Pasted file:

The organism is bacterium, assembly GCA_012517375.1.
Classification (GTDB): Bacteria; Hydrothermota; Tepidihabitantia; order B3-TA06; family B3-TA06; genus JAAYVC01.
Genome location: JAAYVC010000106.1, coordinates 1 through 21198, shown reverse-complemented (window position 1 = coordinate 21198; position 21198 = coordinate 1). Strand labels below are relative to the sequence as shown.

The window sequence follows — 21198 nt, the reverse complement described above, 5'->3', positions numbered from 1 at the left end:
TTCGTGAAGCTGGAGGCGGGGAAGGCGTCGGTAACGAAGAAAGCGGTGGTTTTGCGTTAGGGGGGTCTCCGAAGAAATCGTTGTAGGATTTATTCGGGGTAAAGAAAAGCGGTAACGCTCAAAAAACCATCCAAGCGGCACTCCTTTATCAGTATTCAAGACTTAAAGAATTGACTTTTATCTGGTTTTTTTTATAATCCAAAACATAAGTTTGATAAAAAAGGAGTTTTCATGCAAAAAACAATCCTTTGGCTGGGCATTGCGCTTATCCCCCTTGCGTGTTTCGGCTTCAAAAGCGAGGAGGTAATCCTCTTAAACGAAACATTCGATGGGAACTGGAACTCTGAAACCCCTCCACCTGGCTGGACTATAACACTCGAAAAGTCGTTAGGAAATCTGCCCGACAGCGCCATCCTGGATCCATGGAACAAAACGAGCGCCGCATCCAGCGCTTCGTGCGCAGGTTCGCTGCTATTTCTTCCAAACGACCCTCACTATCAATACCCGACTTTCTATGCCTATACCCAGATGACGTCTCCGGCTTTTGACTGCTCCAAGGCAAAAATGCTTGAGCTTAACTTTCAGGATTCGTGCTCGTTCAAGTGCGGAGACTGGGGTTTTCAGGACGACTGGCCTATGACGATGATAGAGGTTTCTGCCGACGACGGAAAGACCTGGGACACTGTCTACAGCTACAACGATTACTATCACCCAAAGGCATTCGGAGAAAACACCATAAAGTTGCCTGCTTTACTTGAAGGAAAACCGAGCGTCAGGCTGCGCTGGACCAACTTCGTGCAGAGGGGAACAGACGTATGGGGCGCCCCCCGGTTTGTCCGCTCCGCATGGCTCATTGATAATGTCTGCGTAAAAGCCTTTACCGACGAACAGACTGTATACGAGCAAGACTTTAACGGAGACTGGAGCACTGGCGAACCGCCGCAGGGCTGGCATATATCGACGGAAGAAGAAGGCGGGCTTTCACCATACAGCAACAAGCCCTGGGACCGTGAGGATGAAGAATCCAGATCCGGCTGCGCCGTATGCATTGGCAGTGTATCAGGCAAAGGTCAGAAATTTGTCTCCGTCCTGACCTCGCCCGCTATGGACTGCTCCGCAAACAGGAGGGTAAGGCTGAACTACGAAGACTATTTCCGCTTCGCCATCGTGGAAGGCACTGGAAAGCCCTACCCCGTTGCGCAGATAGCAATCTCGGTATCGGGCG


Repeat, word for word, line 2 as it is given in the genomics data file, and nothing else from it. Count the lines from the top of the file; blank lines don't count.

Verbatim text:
Classification (GTDB): Bacteria; Hydrothermota; Tepidihabitantia; order B3-TA06; family B3-TA06; genus JAAYVC01.